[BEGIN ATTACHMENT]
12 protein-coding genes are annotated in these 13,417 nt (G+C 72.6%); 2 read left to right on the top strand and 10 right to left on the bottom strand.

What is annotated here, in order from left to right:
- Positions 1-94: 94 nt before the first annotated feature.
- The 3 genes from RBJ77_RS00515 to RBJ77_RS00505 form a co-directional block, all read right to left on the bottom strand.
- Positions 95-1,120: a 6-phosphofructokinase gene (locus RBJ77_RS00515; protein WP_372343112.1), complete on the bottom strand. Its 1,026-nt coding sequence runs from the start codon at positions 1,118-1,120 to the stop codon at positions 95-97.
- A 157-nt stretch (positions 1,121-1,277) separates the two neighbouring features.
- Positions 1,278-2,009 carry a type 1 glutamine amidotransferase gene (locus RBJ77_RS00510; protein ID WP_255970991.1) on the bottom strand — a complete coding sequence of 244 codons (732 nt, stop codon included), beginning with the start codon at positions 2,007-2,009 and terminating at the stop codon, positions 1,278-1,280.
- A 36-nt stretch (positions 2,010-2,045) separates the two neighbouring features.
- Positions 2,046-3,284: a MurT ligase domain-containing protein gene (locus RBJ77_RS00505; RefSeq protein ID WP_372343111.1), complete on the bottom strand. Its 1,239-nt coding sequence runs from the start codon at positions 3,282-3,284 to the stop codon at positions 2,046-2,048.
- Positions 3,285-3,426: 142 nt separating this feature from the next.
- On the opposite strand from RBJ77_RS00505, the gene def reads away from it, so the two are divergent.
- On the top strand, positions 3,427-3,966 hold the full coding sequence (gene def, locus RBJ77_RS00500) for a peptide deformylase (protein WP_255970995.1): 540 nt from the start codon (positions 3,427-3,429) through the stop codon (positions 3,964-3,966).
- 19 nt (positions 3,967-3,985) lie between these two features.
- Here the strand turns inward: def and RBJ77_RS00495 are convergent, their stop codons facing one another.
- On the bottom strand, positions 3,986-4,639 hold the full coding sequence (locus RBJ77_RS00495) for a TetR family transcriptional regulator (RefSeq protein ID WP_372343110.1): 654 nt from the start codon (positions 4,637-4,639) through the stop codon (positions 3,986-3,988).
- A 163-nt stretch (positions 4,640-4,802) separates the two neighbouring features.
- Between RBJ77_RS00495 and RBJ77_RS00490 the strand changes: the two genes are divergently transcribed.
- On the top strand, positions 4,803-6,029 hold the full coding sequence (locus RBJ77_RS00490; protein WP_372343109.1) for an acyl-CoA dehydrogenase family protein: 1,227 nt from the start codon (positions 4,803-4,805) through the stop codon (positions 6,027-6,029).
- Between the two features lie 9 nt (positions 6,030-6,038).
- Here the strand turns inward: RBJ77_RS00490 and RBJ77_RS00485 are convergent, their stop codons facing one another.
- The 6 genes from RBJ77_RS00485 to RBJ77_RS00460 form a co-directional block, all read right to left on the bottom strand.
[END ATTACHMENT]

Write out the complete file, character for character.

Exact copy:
12 protein-coding genes are annotated in these 13,417 nt (G+C 72.6%); 2 read left to right on the top strand and 10 right to left on the bottom strand.

What is annotated here, in order from left to right:
- Positions 1-94: 94 nt before the first annotated feature.
- The 3 genes from RBJ77_RS00515 to RBJ77_RS00505 form a co-directional block, all read right to left on the bottom strand.
- Positions 95-1,120: a 6-phosphofructokinase gene (locus RBJ77_RS00515; protein WP_372343112.1), complete on the bottom strand. Its 1,026-nt coding sequence runs from the start codon at positions 1,118-1,120 to the stop codon at positions 95-97.
- A 157-nt stretch (positions 1,121-1,277) separates the two neighbouring features.
- Positions 1,278-2,009 carry a type 1 glutamine amidotransferase gene (locus RBJ77_RS00510; protein ID WP_255970991.1) on the bottom strand — a complete coding sequence of 244 codons (732 nt, stop codon included), beginning with the start codon at positions 2,007-2,009 and terminating at the stop codon, positions 1,278-1,280.
- A 36-nt stretch (positions 2,010-2,045) separates the two neighbouring features.
- Positions 2,046-3,284: a MurT ligase domain-containing protein gene (locus RBJ77_RS00505; RefSeq protein ID WP_372343111.1), complete on the bottom strand. Its 1,239-nt coding sequence runs from the start codon at positions 3,282-3,284 to the stop codon at positions 2,046-2,048.
- Positions 3,285-3,426: 142 nt separating this feature from the next.
- On the opposite strand from RBJ77_RS00505, the gene def reads away from it, so the two are divergent.
- On the top strand, positions 3,427-3,966 hold the full coding sequence (gene def, locus RBJ77_RS00500) for a peptide deformylase (protein WP_255970995.1): 540 nt from the start codon (positions 3,427-3,429) through the stop codon (positions 3,964-3,966).
- 19 nt (positions 3,967-3,985) lie between these two features.
- Here the strand turns inward: def and RBJ77_RS00495 are convergent, their stop codons facing one another.
- On the bottom strand, positions 3,986-4,639 hold the full coding sequence (locus RBJ77_RS00495) for a TetR family transcriptional regulator (RefSeq protein ID WP_372343110.1): 654 nt from the start codon (positions 4,637-4,639) through the stop codon (positions 3,986-3,988).
- A 163-nt stretch (positions 4,640-4,802) separates the two neighbouring features.
- Between RBJ77_RS00495 and RBJ77_RS00490 the strand changes: the two genes are divergently transcribed.
- On the top strand, positions 4,803-6,029 hold the full coding sequence (locus RBJ77_RS00490; protein WP_372343109.1) for an acyl-CoA dehydrogenase family protein: 1,227 nt from the start codon (positions 4,803-4,805) through the stop codon (positions 6,027-6,029).
- Between the two features lie 9 nt (positions 6,030-6,038).
- Here the strand turns inward: RBJ77_RS00490 and RBJ77_RS00485 are convergent, their stop codons facing one another.
- The 6 genes from RBJ77_RS00485 to RBJ77_RS00460 form a co-directional block, all read right to left on the bottom strand.